Peak concerns NDIS bill could be rushed through Parliament

People With Disability Australia President Samantha Connor speaking to the media at Parliament this week. Photo: PWDA

The biggest changes to the National Disability Insurance Scheme (NDIS) since its inception are being considered in a Bill in the last days of the 46th Parliament, and disability advocates say the process is being rushed without adequate consideration of the Bill’s impacts.

Despite the risk of travel during the pandemic, disability advocates came to Canberra this week to try to influence deliberations.

The Bill was drafted in response to the 2019 Independent Review of the NDIS Act by David Tune and will see amendments to the National Disability Insurance Scheme (NDIS) Act 2013 including changes to some existing NDIS rules.

People with Disability Australia President Samantha Connor led the delegation. She said it was important to visit the Parliament even though travel during COVID is confronting.

Ms Connor says the Bill is a lengthy technical document and its impacts are not understood.

During a break in her campaigning efforts this week, Ms Connor spoke to ability.news.

“The Bill really needs to have eyes on it. The implications for people with disability aren’t clear until you actually go through and unpack that legislation,” Ms Connor said.

People with Disability Australia President Samantha Connor, photo courtesy PWDA 

Ms Connor said she and the delegation met with Minister for Social Services Anne Ruston but they still are not clear on what the changes could mean.

“The last lot of amendments were sent through at 6 o’clock last night. It is really not acceptable to land this on community representatives rather than have the entire disability community and legal teams go through this to see what impact it will have.”

“Anything that impacts on the lives of people with disability we actually need to see that legislation to have an opportunity to understand what it is going to mean to us in practise.”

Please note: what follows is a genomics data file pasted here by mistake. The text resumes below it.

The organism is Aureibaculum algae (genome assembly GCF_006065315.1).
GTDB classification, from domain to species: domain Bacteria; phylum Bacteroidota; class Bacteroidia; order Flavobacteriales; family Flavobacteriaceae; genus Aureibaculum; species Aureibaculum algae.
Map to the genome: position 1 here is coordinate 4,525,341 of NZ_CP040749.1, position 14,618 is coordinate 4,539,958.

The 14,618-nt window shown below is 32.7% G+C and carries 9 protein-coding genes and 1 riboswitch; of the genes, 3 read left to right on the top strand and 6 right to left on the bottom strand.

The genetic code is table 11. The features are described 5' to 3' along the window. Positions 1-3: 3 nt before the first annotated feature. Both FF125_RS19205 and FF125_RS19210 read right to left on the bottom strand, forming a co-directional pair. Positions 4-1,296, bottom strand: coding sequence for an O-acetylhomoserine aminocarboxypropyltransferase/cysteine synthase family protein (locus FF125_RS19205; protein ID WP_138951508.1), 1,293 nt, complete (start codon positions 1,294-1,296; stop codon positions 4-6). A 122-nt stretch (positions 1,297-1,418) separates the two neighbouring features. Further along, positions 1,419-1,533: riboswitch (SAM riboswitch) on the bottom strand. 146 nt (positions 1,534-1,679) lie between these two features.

Along with Government discussions, the PWDA met the Opposition Spokesperson on the NDIS, Bill Shorten and cross-bench MP Helen Haines and One Nation Senator Malcolm Roberts.

Ms Connor said there has been considerable media interest in their advocacy this week.

“We have really been put under pressure to advocate directly to Government for our rights.”

In earlier submissions, PWDA raised concerns about a number of issues with the legislation that related to the power of the NDIA Chief Executive Officer.

PWDA has also argued that NDIS board members should more adequately represent people with disability, not merely people with ‘lived experience’ of disability. PWDA says ‘lived experienced’ can be broadly interpreted and does not necessarily mean that an individual is a person with a disability.

Ms Connor says board representation is essential.

“Unless you have people with disabilities in charge of our lives, what does this look like if we have the current chairperson is a person who came from the insurance sector.”

The acting NDIS Chair is Jim Minto. Mr Minto was Group CEO and Managing Director of life insurer TAL and is the Chair of Swiss Re Life and Health Australia Ltd.

“Coming from the insurance world isn’t really what the NDIS is about. The fact that it has insurance in the word doesn’t mean the same thing.”

Ms Connor insists the makeup of the board is an important issue.

Acting NDIS Chair Jim Minto. Mr Minto was Group CEO and Managing Director of life insurer TAL and is the Chair of Swiss Re Life and Health Australia Ltd. Photo courtesy NDIA  

“We don’t know these people. While I am sure they have very expert skills outside of disability not all of them come from the disability world”, Ms Connor says.

“We need people who have solid skills in terms of legal, accounting etc. There is not really any reason that we can’t have an advisory group of people with those skills where the traditional advisory group sits, then have people who have decision making power who have a very solid understanding of human rights alongside the principles of the NDIS who can advise them on things like financial sustainability.”

“That is the model we use in a lot of our disabled persons’ organisations.”

The NDIS board has 2 members who are people with disability.

“It should be people with disability who are in charge of the scheme that is supporting us,” says Ms Connor.

She is hopeful this week’s lobbying efforts will have an impact. Samantha Connor will head to Sydney for more advocacy work before returning to her home in Western Australia for 7-days isolation.

 

PWDA’s submission and comments on the NDIS Bill can be found at: Peak Disability Org Calls For Clarity On Proposed NDIS Reforms – People with Disability Australia (pwd.org.au).

Staff Correspondent

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